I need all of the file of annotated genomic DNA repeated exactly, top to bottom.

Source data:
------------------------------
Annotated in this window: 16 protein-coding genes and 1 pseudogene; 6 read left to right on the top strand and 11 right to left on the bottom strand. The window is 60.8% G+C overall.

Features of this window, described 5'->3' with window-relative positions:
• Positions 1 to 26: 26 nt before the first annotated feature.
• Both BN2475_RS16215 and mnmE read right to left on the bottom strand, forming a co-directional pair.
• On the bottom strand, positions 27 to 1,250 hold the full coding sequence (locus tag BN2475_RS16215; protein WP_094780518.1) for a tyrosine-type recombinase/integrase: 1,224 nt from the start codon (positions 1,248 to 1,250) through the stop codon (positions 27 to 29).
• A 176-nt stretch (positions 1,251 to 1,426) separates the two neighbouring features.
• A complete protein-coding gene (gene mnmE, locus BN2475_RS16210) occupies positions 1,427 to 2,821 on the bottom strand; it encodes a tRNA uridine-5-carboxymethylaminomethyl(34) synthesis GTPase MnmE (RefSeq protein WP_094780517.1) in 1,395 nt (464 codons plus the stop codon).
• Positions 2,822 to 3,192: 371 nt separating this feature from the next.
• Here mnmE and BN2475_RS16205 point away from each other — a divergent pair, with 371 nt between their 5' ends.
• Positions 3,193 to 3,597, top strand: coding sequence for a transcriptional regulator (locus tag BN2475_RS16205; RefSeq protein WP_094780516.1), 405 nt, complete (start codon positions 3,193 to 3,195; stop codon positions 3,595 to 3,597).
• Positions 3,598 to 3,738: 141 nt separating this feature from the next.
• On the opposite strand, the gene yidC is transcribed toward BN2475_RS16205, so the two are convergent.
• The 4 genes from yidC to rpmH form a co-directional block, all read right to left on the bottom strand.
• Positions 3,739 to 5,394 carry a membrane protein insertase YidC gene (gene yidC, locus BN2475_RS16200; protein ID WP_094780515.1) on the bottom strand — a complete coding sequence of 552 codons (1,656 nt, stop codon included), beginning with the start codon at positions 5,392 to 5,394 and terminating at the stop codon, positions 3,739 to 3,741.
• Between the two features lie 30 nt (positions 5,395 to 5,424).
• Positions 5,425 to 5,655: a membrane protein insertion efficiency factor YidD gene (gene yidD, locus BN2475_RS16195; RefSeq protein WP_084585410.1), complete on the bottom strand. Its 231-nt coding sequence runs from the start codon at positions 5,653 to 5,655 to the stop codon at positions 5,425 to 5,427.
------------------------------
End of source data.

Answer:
Annotated in this window: 16 protein-coding genes and 1 pseudogene; 6 read left to right on the top strand and 11 right to left on the bottom strand. The window is 60.8% G+C overall.

Features of this window, described 5'->3' with window-relative positions:
• Positions 1 to 26: 26 nt before the first annotated feature.
• Both BN2475_RS16215 and mnmE read right to left on the bottom strand, forming a co-directional pair.
• On the bottom strand, positions 27 to 1,250 hold the full coding sequence (locus tag BN2475_RS16215; protein WP_094780518.1) for a tyrosine-type recombinase/integrase: 1,224 nt from the start codon (positions 1,248 to 1,250) through the stop codon (positions 27 to 29).
• A 176-nt stretch (positions 1,251 to 1,426) separates the two neighbouring features.
• A complete protein-coding gene (gene mnmE, locus BN2475_RS16210) occupies positions 1,427 to 2,821 on the bottom strand; it encodes a tRNA uridine-5-carboxymethylaminomethyl(34) synthesis GTPase MnmE (RefSeq protein WP_094780517.1) in 1,395 nt (464 codons plus the stop codon).
• Positions 2,822 to 3,192: 371 nt separating this feature from the next.
• Here mnmE and BN2475_RS16205 point away from each other — a divergent pair, with 371 nt between their 5' ends.
• Positions 3,193 to 3,597, top strand: coding sequence for a transcriptional regulator (locus tag BN2475_RS16205; RefSeq protein WP_094780516.1), 405 nt, complete (start codon positions 3,193 to 3,195; stop codon positions 3,595 to 3,597).
• Positions 3,598 to 3,738: 141 nt separating this feature from the next.
• On the opposite strand, the gene yidC is transcribed toward BN2475_RS16205, so the two are convergent.
• The 4 genes from yidC to rpmH form a co-directional block, all read right to left on the bottom strand.
• Positions 3,739 to 5,394 carry a membrane protein insertase YidC gene (gene yidC, locus BN2475_RS16200; protein ID WP_094780515.1) on the bottom strand — a complete coding sequence of 552 codons (1,656 nt, stop codon included), beginning with the start codon at positions 5,392 to 5,394 and terminating at the stop codon, positions 3,739 to 3,741.
• Between the two features lie 30 nt (positions 5,395 to 5,424).
• Positions 5,425 to 5,655: a membrane protein insertion efficiency factor YidD gene (gene yidD, locus BN2475_RS16195; RefSeq protein WP_084585410.1), complete on the bottom strand. Its 231-nt coding sequence runs from the start codon at positions 5,653 to 5,655 to the stop codon at positions 5,425 to 5,427.